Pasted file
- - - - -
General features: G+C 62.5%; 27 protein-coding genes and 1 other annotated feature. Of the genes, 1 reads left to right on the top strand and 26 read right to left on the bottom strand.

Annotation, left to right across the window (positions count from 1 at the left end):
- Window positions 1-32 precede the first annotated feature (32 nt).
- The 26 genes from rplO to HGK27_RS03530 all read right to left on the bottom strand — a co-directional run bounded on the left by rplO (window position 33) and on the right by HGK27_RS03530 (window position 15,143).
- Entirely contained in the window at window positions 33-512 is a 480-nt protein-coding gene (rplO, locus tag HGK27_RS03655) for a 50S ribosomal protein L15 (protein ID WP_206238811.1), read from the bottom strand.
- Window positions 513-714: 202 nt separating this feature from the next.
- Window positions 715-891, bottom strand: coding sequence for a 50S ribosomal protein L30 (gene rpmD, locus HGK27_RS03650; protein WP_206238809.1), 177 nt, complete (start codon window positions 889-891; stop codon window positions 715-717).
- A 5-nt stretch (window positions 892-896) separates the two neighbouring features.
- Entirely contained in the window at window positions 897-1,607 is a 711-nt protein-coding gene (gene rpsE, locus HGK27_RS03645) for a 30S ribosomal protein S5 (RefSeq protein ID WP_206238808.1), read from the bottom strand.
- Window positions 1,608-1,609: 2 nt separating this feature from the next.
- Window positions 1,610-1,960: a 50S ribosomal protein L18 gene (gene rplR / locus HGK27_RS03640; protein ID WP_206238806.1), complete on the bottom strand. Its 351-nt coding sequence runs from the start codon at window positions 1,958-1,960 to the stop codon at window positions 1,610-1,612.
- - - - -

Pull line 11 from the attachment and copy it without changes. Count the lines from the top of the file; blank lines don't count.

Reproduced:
- Window positions 1,610-1,960: a 50S ribosomal protein L18 gene (gene rplR / locus HGK27_RS03640; protein ID WP_206238806.1), complete on the bottom strand. Its 351-nt coding sequence runs from the start codon at window positions 1,958-1,960 to the stop codon at window positions 1,610-1,612.